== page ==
Need Advice--Ethics Question (Long) - Posted by Len-VA

Posted by John on August 06, 2005 at 09:48:54:

Great way to handle it.

Need Advice–Ethics Question (Long) - Posted by Len-VA

Posted by Len-VA on August 05, 2005 at 14:57:10:

First of all, sorry this post is so long.

Second, this board is a great resource for information–thanks to all who give of their time and experience.

One source of deals–the owner of a lawn service–approached me with the following dilemma…

One of his lawn clients is an elderly (90 y.o.)lady who has offered to sell her house (at a GREAT price) to my friend Joe. However, she only wants Joe or his daughter to buy it because she believes it would be a great place for Joe’s daughter to live in. The daughter is not interested, as she already has a house, and Joe doesn’t have the time to take on another property right now.

The seller has turned down several offers from neighbors and has told them of her desire to do this for Joe and Joe alone.

In talking this over with Joe, it is clear that he DOES NOT intend to mislead this lady just to get the house for two reasons:

  1. It’s not his way of operating to not tell the truth in all his dealings and

  2. He has 30 clients for his lawn business in this lady’s neighborhood alone–another of whom wants to sell her house to Joe too–and he believes (as I do) that if he misleads the elderly neighbor to get the house, that will damage his reputation and his very successful lawn business, both of which are currently platinum.

Does anyone have any insight on how to navigate this minefield?

Thanks in advance for your help!

Cheers,
Len

Re: Need Advice–Ethics Question (Long) - Posted by Len-VA

Posted by Len-VA on August 08, 2005 at 16:29:25:

Thanks for the great ideas everyone! I’ll take them to Joe and see what he thinks. There may still be a way for this to work for him.

Cheers,
Len

Re:Ethics Question - Posted by Cathleen(TX)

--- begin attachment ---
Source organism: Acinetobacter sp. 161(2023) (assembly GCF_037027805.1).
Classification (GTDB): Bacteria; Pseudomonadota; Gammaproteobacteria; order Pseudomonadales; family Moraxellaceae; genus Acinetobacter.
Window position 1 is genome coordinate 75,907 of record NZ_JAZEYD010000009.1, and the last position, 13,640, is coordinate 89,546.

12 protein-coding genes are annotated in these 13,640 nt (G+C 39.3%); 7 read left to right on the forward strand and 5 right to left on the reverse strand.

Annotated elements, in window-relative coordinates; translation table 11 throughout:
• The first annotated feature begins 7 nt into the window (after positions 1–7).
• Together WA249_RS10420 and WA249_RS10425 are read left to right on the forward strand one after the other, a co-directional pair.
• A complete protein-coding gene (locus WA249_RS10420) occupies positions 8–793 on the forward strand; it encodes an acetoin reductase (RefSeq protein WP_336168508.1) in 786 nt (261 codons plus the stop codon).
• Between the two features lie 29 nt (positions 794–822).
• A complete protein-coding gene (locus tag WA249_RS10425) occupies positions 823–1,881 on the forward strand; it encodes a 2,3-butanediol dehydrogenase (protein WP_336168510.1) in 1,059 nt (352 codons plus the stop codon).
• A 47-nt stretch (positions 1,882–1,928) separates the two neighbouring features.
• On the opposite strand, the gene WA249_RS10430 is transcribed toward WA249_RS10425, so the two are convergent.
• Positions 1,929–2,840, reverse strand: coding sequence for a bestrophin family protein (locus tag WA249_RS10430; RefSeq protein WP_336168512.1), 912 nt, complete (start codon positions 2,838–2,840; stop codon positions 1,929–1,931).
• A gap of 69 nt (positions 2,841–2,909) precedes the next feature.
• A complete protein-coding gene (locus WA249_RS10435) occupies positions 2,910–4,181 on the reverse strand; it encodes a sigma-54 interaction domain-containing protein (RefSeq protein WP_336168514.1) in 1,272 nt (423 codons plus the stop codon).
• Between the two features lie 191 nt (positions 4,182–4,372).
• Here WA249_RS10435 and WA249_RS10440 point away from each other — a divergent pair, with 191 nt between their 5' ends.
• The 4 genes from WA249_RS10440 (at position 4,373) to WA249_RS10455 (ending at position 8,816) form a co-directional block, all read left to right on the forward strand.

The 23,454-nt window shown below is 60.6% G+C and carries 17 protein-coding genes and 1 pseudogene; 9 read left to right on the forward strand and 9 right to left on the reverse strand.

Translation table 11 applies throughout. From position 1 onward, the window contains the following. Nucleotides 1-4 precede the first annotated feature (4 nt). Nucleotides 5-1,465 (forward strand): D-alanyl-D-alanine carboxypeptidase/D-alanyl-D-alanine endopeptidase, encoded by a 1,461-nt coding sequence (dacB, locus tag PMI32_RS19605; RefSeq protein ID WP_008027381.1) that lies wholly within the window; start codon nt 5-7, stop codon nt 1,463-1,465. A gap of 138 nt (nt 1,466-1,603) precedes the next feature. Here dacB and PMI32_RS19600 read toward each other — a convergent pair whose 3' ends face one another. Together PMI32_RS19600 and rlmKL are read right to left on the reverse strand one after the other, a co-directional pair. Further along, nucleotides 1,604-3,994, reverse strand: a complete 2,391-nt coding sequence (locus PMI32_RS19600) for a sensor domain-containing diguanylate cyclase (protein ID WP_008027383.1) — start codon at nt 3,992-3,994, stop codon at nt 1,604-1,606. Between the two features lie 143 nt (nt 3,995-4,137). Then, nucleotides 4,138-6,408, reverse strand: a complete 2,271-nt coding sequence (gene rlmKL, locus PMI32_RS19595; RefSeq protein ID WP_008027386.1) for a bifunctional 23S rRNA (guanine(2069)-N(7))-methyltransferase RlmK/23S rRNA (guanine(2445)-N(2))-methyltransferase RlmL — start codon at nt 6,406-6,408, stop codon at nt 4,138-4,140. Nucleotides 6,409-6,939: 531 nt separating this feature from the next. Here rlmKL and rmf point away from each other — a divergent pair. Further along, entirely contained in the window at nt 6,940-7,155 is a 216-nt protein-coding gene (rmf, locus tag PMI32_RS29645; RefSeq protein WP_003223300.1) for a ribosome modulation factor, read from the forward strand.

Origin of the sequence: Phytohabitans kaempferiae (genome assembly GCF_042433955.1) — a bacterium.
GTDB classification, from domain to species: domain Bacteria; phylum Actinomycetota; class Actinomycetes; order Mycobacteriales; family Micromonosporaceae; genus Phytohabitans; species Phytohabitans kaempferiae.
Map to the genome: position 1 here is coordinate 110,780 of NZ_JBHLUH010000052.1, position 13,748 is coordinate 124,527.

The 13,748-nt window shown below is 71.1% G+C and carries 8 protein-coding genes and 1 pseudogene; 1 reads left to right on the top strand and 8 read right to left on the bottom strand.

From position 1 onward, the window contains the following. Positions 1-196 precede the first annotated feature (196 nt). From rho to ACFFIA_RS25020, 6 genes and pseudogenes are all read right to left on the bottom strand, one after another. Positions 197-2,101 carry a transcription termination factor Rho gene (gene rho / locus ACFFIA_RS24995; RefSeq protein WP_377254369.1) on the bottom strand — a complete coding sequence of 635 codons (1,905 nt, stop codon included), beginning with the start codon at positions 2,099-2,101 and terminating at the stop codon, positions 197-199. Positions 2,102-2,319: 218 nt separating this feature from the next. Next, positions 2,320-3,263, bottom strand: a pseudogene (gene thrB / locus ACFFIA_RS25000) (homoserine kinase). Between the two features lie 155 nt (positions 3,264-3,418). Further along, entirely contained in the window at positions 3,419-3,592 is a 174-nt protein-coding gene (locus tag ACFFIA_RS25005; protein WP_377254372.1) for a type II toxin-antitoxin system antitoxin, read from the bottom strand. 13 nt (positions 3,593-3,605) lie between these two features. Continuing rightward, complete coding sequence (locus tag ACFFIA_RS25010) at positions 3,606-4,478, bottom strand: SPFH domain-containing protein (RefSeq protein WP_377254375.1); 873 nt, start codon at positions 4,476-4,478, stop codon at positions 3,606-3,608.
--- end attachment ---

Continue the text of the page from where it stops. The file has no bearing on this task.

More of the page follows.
Posted by Cathleen(TX) on August 06, 2005 at 12:54:05:

Len;
Doesnt Joe know someone that needs a place to live? I am thinking that if Joe explains to the woman that he could use the house to help out a friend, that he appreciates her generosity and that he would not do anything to change the house ( elderly people are so emotionally attached to their homes that their main concern is that the next owner loves their home as much as they did- she must feel that Joe loves her house as he has cared for it by doing the landscape maint. all these years) Does she need to move? Or, could Joe explain that he would like to buy it and allow her to stay as long as she would like to. They could agree to his ownership of it which would be financed at a later date and allow her to do a reverse mortgage in the meantime to access her money.

Re: Need Advice–Ethics Question (Long) - Posted by Mr. Big

Posted by Mr. Big on August 06, 2005 at 07:32:45:

He should decline the offer with thanks.

If he has already done this, and she continues to believe that he will buy the property, or that he ought to, then she may not be entirely rational.

In that case it might be a good idea to talk to her relatives, her doctor lawyer or other adviser and have them look into the question of her mental condition.

Re: Need Advice–Ethics Question (Long) - Posted by Sage (CT)

Posted by Sage (CT) on August 06, 2005 at 06:58:47:

It is apparent that the woman wants Joe (or his daughter) to benefit from her house. Perhaps he could explain to her that while neither he nor his daughter are in a position to take the house it would have great value to him as an investment. That way he is not deceiving her in any way and she still ends up knowing she is benefiting Joe. That is how I would approach it. My two cents anyway.

Re: Need Advice–Ethics Question (Long) - Posted by Tom-FL

Posted by Tom-FL on August 05, 2005 at 20:57:25:

I see two possibilities here.

a) Respectfully decline the offer.
b) Joe’s daughter buys and resides in the house and sells or rents her existing house. If she has up to 250k in equity for a single or 500k for a married filing jointly, the sale of the existing house could be tax free. Perhaps a tidy windfall for the daughter.